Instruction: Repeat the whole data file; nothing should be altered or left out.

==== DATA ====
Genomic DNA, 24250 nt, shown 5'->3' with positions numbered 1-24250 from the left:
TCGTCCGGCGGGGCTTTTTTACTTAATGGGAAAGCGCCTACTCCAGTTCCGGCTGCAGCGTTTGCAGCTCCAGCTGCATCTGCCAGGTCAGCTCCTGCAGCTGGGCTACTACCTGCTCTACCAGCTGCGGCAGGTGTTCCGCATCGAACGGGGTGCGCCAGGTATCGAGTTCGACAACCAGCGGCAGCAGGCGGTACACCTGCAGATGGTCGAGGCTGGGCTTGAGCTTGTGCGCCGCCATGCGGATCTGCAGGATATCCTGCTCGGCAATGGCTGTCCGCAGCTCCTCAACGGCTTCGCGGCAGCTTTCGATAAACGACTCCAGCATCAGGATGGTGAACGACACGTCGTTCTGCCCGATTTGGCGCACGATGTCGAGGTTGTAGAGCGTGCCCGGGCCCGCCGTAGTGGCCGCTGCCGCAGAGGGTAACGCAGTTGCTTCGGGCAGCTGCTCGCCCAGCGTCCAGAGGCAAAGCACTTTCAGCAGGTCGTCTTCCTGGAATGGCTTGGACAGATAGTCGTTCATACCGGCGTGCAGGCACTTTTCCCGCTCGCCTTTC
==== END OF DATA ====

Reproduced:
Genomic DNA, 24250 nt, shown 5'->3' with positions numbered 1-24250 from the left:
TCGTCCGGCGGGGCTTTTTTACTTAATGGGAAAGCGCCTACTCCAGTTCCGGCTGCAGCGTTTGCAGCTCCAGCTGCATCTGCCAGGTCAGCTCCTGCAGCTGGGCTACTACCTGCTCTACCAGCTGCGGCAGGTGTTCCGCATCGAACGGGGTGCGCCAGGTATCGAGTTCGACAACCAGCGGCAGCAGGCGGTACACCTGCAGATGGTCGAGGCTGGGCTTGAGCTTGTGCGCCGCCATGCGGATCTGCAGGATATCCTGCTCGGCAATGGCTGTCCGCAGCTCCTCAACGGCTTCGCGGCAGCTTTCGATAAACGACTCCAGCATCAGGATGGTGAACGACACGTCGTTCTGCCCGATTTGGCGCACGATGTCGAGGTTGTAGAGCGTGCCCGGGCCCGCCGTAGTGGCCGCTGCCGCAGAGGGTAACGCAGTTGCTTCGGGCAGCTGCTCGCCCAGCGTCCAGAGGCAAAGCACTTTCAGCAGGTCGTCTTCCTGGAATGGCTTGGACAGATAGTCGTTCATACCGGCGTGCAGGCACTTTTCCCGCTCGCCTTTC